Tabu’s home brewed kombucha reaches milestone

February 17 - Home-brewing kombucha is an ancient tradition so old that its mythological origins spin off into various stories which all share a common theme: Created in a desperate attempt to give a dying Emperor additional life or discovered by accident after a tea was created with a living culture inside the brew, it gave the consumer healing properties.

The potion was deemed a Tea of Immortality” by those that tried it and its use began to grow steadily for centuries.

Today, kombucha is brewed at home all over the world and is also bottled and sold in stores. As of 2019, the market for kombucha was estimated to be worth $1.7 billion. By symbiotically fermenting sugared tea with a symbiotic culture of bacteria and yeast (SCOBY), often known as a "mother," kombucha is created.

Tabu Lain, founder of Tabucha Kombucha Plus, told The Sentinel in a recent interview that she began making kombucha as a household passion that grew quickly after she began gleaning extra fruit from neighbors and using it to flavor her green tea kombucha.

My first batch was brewed in my kitchen,” she said. “I had expressed the love for kombucha to a friend who happened to have a SCOBY. They wrote down instructions for me and I began immediately.”

Almost 10 years ago, she turned her hobby into a small-time business when friends encouraged her to bottle and sell the product.

I started making large amounts of kombucha right away. I enjoyed all the different flavors from the seasons’ harvests immediately,” Lain said. Through the grapevine, I heard of ‘Bread Club’ and was advised to meet Betsy and Hal [Hartzell, owners of Kalapuya Books]. Betsy welcomed me and I took some [kombucha] in for people to sample.”

Bread Club is a 20-year-old social tradition for local residents who gather on Thursdays at Kalapuya Books and the Axe & Fiddle to create a space for home-crafted goods and art for purchase, prior to the weekly South Valley Farmers Market.

Lain began to serve samples at the events and created an educational brochure for those interested in learning more about the company and her method of creating small batches. Eventually, she said, It paid for the gas, then the sugar and tea and into labeling. Moving from my kitchen to a certified location, licensing was next.” 

Her methods to brew kombucha were serious. As she dove into spending a lot of time researching how to do it traditionally, she found it best to brew and store batches in glass – only transferred to kegs before delivery. The structure of the product changes when brewed in plastic,” she said, and the good bacteria dies.”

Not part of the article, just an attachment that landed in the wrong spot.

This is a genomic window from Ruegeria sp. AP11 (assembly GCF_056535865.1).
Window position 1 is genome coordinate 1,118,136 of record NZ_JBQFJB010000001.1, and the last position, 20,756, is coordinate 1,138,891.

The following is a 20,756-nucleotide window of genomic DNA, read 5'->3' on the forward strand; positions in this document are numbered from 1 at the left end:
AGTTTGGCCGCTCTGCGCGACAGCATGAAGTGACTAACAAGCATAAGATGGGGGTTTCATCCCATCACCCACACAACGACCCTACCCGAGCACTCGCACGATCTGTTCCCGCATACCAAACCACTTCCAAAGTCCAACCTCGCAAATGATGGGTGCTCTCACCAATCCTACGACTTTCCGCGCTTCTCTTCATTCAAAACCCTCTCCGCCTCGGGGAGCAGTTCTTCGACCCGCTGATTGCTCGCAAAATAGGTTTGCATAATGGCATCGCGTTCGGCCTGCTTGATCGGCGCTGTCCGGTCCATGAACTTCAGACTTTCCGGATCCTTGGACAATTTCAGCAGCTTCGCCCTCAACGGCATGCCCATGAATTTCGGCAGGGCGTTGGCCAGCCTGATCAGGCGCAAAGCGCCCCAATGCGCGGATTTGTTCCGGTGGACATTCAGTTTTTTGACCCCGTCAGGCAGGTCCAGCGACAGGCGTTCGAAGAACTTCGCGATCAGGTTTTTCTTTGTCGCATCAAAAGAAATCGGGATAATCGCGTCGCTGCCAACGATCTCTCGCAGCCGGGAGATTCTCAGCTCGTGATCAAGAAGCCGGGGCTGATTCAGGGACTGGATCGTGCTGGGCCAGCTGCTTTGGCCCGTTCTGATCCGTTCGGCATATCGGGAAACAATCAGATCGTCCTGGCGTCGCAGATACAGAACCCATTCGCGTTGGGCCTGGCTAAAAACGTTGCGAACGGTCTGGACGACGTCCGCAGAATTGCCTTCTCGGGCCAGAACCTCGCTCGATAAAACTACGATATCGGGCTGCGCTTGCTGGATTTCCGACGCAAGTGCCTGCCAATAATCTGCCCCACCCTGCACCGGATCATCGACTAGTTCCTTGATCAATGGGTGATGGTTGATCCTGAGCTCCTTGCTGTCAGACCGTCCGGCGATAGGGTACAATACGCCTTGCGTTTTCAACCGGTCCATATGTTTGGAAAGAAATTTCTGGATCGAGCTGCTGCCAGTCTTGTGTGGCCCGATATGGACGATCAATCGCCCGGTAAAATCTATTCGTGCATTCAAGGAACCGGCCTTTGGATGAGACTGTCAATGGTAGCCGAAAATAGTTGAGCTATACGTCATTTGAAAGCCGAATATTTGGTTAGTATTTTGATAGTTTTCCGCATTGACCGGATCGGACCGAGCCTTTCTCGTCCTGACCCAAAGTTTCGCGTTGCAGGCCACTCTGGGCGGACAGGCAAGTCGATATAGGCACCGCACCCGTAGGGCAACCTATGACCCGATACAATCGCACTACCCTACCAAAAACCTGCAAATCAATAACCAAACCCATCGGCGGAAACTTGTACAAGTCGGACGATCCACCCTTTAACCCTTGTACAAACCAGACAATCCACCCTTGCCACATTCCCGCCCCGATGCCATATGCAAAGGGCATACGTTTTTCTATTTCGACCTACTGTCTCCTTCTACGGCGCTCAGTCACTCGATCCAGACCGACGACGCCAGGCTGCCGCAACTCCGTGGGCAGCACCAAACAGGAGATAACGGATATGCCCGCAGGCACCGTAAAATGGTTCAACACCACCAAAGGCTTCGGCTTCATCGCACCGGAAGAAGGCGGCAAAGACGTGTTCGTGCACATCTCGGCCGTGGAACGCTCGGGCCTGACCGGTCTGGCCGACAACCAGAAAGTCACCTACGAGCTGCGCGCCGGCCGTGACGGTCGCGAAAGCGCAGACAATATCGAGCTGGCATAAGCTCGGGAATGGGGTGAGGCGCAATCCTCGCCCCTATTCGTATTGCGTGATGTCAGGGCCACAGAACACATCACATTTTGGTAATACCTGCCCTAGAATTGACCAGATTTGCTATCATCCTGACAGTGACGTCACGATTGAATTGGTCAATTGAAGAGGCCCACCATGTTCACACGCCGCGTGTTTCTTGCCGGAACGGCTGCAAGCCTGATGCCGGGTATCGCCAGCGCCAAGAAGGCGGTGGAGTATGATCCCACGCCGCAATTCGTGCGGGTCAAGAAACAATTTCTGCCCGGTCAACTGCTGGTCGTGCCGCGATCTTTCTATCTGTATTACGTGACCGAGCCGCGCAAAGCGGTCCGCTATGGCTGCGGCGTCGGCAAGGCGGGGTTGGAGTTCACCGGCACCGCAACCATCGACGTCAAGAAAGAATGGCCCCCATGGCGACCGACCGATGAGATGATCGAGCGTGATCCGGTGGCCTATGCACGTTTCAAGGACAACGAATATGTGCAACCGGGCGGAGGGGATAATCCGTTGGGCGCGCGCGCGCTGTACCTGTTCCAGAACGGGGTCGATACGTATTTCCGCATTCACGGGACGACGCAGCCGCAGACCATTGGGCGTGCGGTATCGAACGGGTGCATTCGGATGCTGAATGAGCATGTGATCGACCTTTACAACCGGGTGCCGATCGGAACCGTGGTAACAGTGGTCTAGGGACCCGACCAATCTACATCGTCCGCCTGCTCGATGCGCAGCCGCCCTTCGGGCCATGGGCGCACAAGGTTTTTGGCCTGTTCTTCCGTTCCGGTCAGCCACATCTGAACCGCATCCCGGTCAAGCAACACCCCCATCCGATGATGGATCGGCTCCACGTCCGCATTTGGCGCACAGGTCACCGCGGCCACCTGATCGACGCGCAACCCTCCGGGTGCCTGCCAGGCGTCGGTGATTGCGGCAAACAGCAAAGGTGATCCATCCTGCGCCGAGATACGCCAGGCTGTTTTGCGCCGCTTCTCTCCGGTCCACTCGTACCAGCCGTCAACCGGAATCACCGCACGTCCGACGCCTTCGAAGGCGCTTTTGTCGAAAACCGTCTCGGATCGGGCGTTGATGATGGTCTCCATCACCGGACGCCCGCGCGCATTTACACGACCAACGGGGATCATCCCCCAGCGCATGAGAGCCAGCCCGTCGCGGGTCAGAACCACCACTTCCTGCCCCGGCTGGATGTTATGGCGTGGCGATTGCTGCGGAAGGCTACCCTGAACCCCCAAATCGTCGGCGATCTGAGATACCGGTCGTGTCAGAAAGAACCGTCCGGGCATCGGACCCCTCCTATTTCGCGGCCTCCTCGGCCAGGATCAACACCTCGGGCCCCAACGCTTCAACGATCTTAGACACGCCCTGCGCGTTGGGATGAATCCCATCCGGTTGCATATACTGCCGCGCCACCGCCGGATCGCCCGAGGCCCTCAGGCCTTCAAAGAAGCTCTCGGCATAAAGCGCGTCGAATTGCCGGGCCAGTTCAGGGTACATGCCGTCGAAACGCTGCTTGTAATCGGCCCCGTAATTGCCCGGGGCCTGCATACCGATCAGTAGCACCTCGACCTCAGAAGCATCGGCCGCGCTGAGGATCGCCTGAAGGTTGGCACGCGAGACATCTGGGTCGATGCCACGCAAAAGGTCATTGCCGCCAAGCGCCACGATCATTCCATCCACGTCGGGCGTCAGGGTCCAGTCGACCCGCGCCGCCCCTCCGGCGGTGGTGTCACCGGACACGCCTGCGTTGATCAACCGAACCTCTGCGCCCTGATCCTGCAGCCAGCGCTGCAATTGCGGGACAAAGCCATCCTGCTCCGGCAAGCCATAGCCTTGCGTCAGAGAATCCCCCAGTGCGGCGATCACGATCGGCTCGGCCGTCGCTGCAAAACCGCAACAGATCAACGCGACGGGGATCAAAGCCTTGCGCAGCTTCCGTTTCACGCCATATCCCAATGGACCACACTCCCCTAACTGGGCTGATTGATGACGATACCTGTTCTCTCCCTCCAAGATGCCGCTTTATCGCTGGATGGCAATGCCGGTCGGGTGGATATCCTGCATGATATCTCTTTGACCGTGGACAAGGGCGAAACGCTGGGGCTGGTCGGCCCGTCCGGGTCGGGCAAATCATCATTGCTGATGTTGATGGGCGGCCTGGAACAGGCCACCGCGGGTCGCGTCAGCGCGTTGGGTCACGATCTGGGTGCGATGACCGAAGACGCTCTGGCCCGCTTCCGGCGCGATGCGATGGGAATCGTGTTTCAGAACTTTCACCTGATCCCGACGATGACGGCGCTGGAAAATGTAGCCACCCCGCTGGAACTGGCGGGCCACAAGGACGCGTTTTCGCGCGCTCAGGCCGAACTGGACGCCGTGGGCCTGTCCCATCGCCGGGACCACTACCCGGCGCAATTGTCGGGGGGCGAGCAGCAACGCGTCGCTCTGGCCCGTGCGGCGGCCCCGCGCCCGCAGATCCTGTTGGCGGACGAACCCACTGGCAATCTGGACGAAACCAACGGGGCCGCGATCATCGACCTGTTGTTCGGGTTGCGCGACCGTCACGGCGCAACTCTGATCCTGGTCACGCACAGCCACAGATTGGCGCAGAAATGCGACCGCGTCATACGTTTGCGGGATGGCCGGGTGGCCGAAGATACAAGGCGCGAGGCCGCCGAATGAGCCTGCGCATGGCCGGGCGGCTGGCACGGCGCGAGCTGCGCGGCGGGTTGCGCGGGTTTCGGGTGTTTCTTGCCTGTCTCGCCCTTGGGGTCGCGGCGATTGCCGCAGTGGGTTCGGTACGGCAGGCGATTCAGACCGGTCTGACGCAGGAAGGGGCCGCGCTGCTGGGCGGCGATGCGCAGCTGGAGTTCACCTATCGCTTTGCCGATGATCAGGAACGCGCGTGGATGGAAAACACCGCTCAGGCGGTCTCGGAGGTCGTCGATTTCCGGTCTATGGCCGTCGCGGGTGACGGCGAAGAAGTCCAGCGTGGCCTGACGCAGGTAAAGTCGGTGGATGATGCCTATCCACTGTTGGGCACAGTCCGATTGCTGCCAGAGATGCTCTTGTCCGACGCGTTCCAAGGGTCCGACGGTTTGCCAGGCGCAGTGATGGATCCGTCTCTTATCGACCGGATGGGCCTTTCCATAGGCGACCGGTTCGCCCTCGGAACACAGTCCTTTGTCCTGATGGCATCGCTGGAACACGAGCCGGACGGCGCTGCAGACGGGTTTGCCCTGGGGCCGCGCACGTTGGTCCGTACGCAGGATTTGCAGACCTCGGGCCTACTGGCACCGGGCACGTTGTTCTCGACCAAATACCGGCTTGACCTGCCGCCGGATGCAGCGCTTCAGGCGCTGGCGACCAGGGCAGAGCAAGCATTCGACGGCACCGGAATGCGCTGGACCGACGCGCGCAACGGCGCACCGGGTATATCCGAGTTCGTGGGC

As her clientele grew, so did the variety in flavors, which she said come to her naturally from her upbringing. I love cooking, grew up canning. My grandmother sent me up in trees and through the bushes to gather fruits. The combination of them came at the cost of rebelling from the norm. I wanted peppers in fruits and anything else with strawberry than kiwi.” 

Refined flavors began to give Tabucha Kombucha Plus a distinct and delicious maturity in selections. Turmeric and elderberry might be the most popular with health minded people, and the plum and Watermelon seems to be what makes people swoon otherwise,” said Lain.

Identifying what ingredients work together, and what products sell, generated a market of interest and experimenting with combinations that can make or break a company. With the rise in alternative brews offered at markets, restaurants and bars, kombucha is fast becoming a go-to drink for those also wishing to try new fusions in flavors.

I've made over 350 different flavor blends and have watched other kombucha companies serve them in later years,” Lain recalled.Kind of cool to be the small penny-grown company. It was hard to watch the bigger-buck companies blow up around me, but I know my product is as quality as you can get. That's what matters to me.”

Shes not looking to make a fortune with her business; its an act of grace that defies monetary expectations, even when inflation soars. I have no desire to be huge or get rich. This is a labor of love for agriculture and community, and I'll keep it going as long as I'm able,” Lain said.

Gratitude is given to those that have helped Lain accomplish a special milestone that she personally lodged as sole operator of the business. Scott Burgwin, owner of Coast Fork Farm Stand on 10th Street, began carrying Tabus brews in 2017 and, recently, she celebrated her 200th invoice — and approximately 250th drop off overall.

Delivering kombucha from Eugene to Roseburg since 2014, Lain is proud of any motion moving her company forward with demand. Tabucha Kombucha Plus can now be purchased at several outlets on tap or in bottles, including Coast Fork Farm Stand, Coast Fork Brewing, Big Stuff BBQ, Jack Sprats, Axe and Fiddle, Shady Oaks in Cottage Grove, the Hilltop Bar & Grill in Pleasant Hill, Dorena Grange events, and Konfetka in Roseburg.

With Lain now the host of Bread Club most evenings, she says she seldomly has kombucha with her at the events but wants to try and give back to the community by taking private orders and setting up delivery options for those customers. I'm happy to expand in Lane and Douglas County. Anything further is not time or cost effective.”

Bread Club is every Thursday at Kalapuya Books, 637 E. Main Street in Cottage Grove, between 4 and 7 p.m. Tabucha Kombucha Plus can also be found online at